Pat Fenlon has insisted that last week’s historic defeat by Malmo will be neither a millstone round his neck nor a tombstone marking the effective end of his reign as Hibernian manager.
The 7-0 home loss in the Europa league qualifier produced a 9-0 aggregate defeat for Hibs – a record reverse for a Scottish club in Europe. The capitulation by his players produced a fresh wave of speculation about Fenlon’s future, but yesterday he said he remained determined to prove he was getting Hibs back on the right track.
“I look at things and I roll up my sleeves and I say that I will not be defeated and that I will get things right,” Fenlon said when asked how he responded to adversity. “As a player and a manager I have never thrown the tools down or packed it in, and I have always worked hard to get things right. This is all about how we take the club forward. If I can do that great, and if I can’t then someone else will come in and do it. This is about getting things right for the club – it’s not about me.
“Since I have been here the supporters, staff and the board have all been tremendous and I want to put things right for them. The hardest thing to take about last Thursday was letting a lot of people down.”
Fenlon has forced himself to watch the Malmo match four or five times in an effort to identify what precisely went wrong and how to avoid a recurrence. But whatever questions he may have asked himself about the way his team was set up, one thing he did not question was his own position at Easter Road.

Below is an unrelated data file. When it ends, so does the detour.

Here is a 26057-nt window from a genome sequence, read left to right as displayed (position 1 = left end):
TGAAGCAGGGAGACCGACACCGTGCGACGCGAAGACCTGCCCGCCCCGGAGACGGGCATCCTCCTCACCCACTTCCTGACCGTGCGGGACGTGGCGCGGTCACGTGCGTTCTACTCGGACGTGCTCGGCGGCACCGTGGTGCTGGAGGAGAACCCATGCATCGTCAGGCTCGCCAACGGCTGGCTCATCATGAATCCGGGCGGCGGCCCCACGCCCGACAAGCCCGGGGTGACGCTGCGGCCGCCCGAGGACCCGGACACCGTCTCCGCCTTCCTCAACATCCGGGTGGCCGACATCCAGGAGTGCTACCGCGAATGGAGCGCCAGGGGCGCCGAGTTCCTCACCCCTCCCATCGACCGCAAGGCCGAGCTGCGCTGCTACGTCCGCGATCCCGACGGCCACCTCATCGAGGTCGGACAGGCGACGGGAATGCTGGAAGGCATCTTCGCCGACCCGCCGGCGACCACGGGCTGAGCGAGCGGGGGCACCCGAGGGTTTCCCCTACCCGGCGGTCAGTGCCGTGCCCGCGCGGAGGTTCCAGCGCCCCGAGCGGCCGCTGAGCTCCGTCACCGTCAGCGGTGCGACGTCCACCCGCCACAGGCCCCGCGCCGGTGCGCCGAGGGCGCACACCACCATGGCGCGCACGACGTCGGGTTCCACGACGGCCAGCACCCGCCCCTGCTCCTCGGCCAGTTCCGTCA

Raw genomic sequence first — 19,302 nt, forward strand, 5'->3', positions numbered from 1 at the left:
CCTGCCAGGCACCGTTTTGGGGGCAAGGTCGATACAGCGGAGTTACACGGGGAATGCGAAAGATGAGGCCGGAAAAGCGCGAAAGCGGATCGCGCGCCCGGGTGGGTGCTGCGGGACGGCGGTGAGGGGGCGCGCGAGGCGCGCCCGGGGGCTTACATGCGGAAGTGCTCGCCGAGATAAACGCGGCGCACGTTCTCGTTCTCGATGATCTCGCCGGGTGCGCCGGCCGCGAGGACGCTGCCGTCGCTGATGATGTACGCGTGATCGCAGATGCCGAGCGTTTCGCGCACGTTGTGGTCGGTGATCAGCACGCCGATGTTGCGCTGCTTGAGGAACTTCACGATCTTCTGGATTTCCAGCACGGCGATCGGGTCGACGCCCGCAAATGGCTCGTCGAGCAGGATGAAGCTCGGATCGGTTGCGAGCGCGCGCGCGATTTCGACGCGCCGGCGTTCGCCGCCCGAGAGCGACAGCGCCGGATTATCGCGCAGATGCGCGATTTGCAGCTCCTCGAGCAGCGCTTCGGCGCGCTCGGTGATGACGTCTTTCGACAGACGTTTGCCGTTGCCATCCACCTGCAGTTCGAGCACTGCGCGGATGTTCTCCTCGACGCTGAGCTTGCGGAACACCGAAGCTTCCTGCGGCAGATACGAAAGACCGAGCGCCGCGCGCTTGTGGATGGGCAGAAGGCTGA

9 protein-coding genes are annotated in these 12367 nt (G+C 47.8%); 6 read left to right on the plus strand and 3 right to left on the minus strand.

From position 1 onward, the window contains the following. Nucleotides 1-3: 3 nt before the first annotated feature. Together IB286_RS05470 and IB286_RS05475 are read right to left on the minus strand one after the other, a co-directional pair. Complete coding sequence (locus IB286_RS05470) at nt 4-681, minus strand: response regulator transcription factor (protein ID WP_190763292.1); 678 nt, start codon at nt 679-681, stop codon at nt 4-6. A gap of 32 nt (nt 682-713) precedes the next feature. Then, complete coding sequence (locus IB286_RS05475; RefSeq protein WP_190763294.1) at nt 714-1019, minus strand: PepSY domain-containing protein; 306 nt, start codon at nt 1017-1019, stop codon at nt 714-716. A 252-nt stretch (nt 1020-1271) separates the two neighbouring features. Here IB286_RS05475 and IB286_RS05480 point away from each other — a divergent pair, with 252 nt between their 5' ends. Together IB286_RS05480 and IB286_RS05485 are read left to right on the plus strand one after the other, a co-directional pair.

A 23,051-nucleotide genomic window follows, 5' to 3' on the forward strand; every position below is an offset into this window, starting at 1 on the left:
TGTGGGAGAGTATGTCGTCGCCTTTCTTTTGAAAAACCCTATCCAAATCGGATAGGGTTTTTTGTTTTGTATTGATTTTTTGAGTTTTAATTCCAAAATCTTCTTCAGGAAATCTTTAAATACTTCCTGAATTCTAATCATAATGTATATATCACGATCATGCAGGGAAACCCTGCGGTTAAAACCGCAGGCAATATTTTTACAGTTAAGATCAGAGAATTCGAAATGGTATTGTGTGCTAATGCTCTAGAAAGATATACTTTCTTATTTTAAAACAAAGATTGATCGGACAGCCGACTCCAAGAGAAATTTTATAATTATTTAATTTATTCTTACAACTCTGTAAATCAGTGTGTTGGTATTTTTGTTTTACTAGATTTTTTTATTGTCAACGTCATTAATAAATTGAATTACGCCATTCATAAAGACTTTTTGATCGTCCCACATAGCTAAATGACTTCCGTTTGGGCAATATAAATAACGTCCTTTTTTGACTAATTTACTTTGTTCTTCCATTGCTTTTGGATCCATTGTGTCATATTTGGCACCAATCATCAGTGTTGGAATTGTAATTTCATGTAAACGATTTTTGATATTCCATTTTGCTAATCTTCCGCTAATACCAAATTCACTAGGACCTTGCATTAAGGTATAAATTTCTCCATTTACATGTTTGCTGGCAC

“No, I would never do that,” he said. “I will always work as hard as I can to make sure I take the club forward. I’ve said that from day one that I came in here, that as long as I’m here I’ll enjoy it and I’ll work as hard as I can.”
“I think I’m privileged. I think most managers are privileged to work in the game we work in and to work at a football club like this is a privilege for me. I feel disappointed and that I’ve let a lot of people down, more than anything else. Of course it hurts and if it doesn’t then you’re in the wrong game.”
With a year of his two-and-a-half-year contract still to run, Fenlon believes that, no matter how shocking that Malmo score was, he has got Hibs heading in the right direction. “If you take the Malmo game out of it – and I know that is hard to do – but we were 11th and we finished seventh and played in two Scottish Cup finals,” he said.
“I know people don’t see progress, but from 11th to seventh in my day was always progress, and we have to push on and make the top six this season. We’ve had a bad result in Europe, but we now start the league campaign. We have to get ourselves into a position where we’re automatically in the top six come the split.”
The Malmo tie was clearly far from ideal preparation for Hibs’ league campaign, which begins on Sunday with a home game against Motherwell, but Fenlon pointed out that his team had a poor result in their opening league game last season before embarking on an impressive series of results which briefly took them to the top of the table.
“We didn’t hit the ground running last season, as we lost 0-3 to Dundee United away on the opening day, but we went on a good run after that. We’ve had a poor result and we have to use that as motivation to put things right on Sunday against Motherwell – and I have to make sure that the players are prepared properly to play.”
Hibs will have to put things right without several first-team regulars. Centre-half Jordon Forster and striker Rowan Vine are suspended, James McPake, Paul Cairney, Tim Clancy and Bradley Donaldson are all out injured, and Ryan McGivern has no more than a slight chance, according to his manager, of being passed fit to play. New signing Michael Nelson is expected to go straight into the squad.